Skilates

Skilates

Dodge, Brent and Schoeneman, Sam
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Skiing demands strong core muscles. Pilates can help you reduce core muscle imbalances, reduce your chances of injury, and maximize your performance. It also helps increase your body awareness, your accuracy, and your overall enjoyment of the sport.

Pilates and Skiing—A Natural Marriage
Pilates utilizes principles similar to those needed in skiing, such as concentration, control, breath, flow, and precision. And concentration fosters control. It ensures that your movements are focused and streamlined. When you practice skills that require coordination and control, you begin to “program” specific movement patterns for successful performance. Centering is also important because your movements for each activity must originate from the core. The abdominal, hip, and back muscles must establish a strong and supported base for the arms and legs to optimally execute a specific movement.

To properly work your core, you need to use your diaphragm muscle, which pulls air into your lungs and helps kick in your abdominal muscles to support your torso for movement. Getting air into the back of your rib cage ensures that you get adequate oxygen into your system. And it helps your posture by aligning your spine.

If one muscle or bone of your body is out of alignment, the whole structure is affected. Problems with alignment can affect your breath, posture, and movement. When you begin to master smooth and skillful movements, you’ll begin to achieve a defined sense of flow and precision.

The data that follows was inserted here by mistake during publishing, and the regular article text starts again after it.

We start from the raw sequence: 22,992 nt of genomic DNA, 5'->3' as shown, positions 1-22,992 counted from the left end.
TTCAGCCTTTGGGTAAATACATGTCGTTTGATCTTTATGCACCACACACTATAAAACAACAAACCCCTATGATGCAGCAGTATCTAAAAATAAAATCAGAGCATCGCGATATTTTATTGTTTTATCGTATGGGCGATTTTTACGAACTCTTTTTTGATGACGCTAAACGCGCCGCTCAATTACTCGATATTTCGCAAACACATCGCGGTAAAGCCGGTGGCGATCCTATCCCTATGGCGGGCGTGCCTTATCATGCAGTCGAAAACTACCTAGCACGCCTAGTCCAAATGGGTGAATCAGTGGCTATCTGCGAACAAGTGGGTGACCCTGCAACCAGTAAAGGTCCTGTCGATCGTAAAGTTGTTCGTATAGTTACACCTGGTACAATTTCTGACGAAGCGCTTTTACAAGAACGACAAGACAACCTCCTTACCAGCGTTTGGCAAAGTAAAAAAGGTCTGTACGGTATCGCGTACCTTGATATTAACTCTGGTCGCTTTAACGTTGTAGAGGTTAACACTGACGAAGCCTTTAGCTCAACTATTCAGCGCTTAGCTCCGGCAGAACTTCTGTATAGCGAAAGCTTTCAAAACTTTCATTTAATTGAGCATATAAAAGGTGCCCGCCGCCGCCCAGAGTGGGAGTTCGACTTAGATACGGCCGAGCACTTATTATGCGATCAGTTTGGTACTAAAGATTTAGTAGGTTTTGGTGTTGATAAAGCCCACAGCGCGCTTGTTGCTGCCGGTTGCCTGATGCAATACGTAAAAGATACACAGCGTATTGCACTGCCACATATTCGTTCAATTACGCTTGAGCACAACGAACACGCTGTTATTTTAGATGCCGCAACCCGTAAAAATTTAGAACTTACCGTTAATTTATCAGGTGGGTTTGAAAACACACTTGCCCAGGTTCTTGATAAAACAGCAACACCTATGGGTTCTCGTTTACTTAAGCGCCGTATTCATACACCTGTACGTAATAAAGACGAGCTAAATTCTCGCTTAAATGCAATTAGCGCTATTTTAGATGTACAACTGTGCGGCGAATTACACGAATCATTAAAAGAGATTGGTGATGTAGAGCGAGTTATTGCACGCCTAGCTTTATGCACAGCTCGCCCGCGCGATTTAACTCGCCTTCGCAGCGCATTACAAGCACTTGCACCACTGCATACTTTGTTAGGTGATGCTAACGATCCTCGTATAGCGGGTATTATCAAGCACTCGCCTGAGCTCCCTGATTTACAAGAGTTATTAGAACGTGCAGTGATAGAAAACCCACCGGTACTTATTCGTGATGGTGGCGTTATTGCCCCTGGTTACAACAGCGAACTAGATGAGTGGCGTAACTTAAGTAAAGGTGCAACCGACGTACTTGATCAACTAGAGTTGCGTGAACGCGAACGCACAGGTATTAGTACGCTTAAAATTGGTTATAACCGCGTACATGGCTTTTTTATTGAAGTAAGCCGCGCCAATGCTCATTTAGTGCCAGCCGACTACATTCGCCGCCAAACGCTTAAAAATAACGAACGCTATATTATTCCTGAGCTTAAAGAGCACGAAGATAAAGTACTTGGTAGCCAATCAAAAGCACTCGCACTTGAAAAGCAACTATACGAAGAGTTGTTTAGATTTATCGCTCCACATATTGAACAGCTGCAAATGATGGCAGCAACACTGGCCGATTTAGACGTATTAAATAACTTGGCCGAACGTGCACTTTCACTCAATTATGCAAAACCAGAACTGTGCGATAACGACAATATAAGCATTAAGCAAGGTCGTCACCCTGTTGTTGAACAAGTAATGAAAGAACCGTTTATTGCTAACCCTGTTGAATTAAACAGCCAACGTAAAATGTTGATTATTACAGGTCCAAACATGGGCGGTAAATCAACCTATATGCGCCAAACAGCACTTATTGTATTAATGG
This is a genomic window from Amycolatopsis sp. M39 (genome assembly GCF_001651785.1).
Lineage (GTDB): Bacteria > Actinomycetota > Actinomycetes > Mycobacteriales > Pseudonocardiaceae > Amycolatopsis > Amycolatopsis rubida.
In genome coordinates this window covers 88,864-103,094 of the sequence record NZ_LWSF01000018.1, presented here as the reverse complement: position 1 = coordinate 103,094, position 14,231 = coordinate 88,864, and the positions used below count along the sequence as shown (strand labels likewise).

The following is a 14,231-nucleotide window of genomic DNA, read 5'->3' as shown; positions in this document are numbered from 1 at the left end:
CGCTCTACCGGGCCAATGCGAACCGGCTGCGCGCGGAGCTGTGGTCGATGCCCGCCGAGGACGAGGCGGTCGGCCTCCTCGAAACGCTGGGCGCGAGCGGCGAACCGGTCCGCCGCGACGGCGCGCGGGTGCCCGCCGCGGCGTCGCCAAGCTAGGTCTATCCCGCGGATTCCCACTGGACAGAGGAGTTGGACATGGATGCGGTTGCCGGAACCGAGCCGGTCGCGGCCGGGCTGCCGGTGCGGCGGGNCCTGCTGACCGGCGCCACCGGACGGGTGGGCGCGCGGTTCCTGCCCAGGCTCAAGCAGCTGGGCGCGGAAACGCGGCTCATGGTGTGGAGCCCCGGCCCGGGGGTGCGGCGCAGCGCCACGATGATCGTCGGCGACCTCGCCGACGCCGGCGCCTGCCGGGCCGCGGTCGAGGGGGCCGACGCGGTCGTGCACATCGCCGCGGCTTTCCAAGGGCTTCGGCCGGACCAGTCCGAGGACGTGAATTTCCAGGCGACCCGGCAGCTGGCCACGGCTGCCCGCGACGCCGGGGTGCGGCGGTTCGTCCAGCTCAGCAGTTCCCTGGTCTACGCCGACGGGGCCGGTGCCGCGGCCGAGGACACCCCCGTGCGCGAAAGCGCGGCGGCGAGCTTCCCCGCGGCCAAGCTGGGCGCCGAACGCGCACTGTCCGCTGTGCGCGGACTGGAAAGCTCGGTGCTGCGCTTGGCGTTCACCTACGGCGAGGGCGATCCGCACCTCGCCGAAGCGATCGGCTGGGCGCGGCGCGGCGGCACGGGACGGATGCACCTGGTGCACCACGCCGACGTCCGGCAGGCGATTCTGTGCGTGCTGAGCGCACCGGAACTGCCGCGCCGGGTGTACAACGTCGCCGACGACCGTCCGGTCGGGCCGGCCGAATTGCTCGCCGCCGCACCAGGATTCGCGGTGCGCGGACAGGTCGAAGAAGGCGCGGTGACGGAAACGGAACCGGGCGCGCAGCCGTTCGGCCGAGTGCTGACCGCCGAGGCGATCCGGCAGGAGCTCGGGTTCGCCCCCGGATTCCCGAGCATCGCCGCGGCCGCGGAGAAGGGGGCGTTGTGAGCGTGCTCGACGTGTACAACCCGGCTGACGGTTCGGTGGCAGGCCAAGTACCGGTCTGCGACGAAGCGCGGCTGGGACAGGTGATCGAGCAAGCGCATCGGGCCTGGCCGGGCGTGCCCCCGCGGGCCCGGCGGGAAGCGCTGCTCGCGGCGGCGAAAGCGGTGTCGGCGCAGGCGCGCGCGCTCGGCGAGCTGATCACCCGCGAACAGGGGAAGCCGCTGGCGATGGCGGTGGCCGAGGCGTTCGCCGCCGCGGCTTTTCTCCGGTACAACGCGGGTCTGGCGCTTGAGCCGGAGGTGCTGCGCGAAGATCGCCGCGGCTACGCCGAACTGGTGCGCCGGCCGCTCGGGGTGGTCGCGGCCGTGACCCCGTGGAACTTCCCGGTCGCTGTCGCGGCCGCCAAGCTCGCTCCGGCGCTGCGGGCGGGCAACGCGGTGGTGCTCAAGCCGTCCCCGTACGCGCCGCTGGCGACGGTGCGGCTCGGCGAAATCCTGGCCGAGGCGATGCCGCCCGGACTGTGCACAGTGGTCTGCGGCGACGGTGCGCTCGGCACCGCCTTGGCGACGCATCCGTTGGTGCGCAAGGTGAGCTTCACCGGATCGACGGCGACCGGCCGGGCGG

The Pilates Challenge
Pilates challenges the deep abdominal muscles that support your core. For beginning skiers, it adds a helpful dimension to the learning curve. It’ll give you the foundation you’ll need when you’re finally ready to strap two solid objects on to your feet—objects that don’t always go where you want them to go. For advanced skiers, activating your stabilizing muscles helps maintain balance and poise at greater speeds or off-piste.

Doing Pilates with a knowledgeable instructor offers benefits on and off the slopes. You’ll feel the difference in your structure, your balance, and your performance. You’ll have muscles that are long and strong, and you’ll be able to pound the slopes hard and fast all day long.

Core Exercises
Here are a couple Pilates exercises that will help your skiing:

Chest Lift with Rotation: Lie on your back with your knees bent and your feet on the floor. Exhale as you lift your head, tuck your chin, and reach your hands to your heels. Inhale at the top of the lift, as your shoulder blades are off the mat. Exhale and rotate your chest to one side. Inhale to return to the center. Exhale as you rotate to other side. Keep your arms relaxed and avoid pulling on your neck. Rotate from the waist as though your ribs connect to your opposite hip. Keep your lower back stabilized by engaging your deep abdominal muscles each time you exhale. Do two sets of 12 reps.

Alternating Leg Lifts: Lie on your back with your hips and knees bent to 90 degrees. Focus on keeping your abdominal muscles engaged and your lower back pressed into floor. Don’t lose this position during the exercise. Exhale while lowering one leg to the floor, keeping your knee bent. Only the hip moves. Inhale as your bring your leg back to the starting position. Then exhale to lower the opposite leg to the floor. Your pelvis should remain still as your abdominal muscles support your spine and you raise and lower your leg. Do two sets of 12 reps.


Brent Dodge, PT owns Alpine Physical Therapy in Missoula (alpineptmissoula.com). Samantha Schoeneman, PT, CPI is a Pilates instructor and a physical therapist at Alpine Physical Therapy.

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